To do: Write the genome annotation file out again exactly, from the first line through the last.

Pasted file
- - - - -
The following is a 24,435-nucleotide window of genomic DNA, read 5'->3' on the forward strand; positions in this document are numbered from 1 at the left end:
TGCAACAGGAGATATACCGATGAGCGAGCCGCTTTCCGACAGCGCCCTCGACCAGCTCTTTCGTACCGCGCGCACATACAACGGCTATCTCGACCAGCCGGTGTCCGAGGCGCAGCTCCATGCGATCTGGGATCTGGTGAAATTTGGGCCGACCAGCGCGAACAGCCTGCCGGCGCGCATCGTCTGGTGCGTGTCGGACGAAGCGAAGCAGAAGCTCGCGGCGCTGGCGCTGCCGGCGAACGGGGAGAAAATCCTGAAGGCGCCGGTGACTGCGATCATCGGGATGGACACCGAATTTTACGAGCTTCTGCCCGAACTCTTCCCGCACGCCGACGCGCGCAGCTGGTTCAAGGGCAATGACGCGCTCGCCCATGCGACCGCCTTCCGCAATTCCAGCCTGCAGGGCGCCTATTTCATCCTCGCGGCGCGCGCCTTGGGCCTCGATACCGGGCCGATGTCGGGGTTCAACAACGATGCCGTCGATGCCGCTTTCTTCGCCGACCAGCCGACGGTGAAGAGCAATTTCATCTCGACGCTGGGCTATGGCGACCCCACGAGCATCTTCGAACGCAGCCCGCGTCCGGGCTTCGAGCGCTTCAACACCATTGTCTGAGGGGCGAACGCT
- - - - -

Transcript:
The following is a 24,435-nucleotide window of genomic DNA, read 5'->3' on the forward strand; positions in this document are numbered from 1 at the left end:
TGCAACAGGAGATATACCGATGAGCGAGCCGCTTTCCGACAGCGCCCTCGACCAGCTCTTTCGTACCGCGCGCACATACAACGGCTATCTCGACCAGCCGGTGTCCGAGGCGCAGCTCCATGCGATCTGGGATCTGGTGAAATTTGGGCCGACCAGCGCGAACAGCCTGCCGGCGCGCATCGTCTGGTGCGTGTCGGACGAAGCGAAGCAGAAGCTCGCGGCGCTGGCGCTGCCGGCGAACGGGGAGAAAATCCTGAAGGCGCCGGTGACTGCGATCATCGGGATGGACACCGAATTTTACGAGCTTCTGCCCGAACTCTTCCCGCACGCCGACGCGCGCAGCTGGTTCAAGGGCAATGACGCGCTCGCCCATGCGACCGCCTTCCGCAATTCCAGCCTGCAGGGCGCCTATTTCATCCTCGCGGCGCGCGCCTTGGGCCTCGATACCGGGCCGATGTCGGGGTTCAACAACGATGCCGTCGATGCCGCTTTCTTCGCCGACCAGCCGACGGTGAAGAGCAATTTCATCTCGACGCTGGGCTATGGCGACCCCACGAGCATCTTCGAACGCAGCCCGCGTCCGGGCTTCGAGCGCTTCAACACCATTGTCTGAGGGGCGAACGCT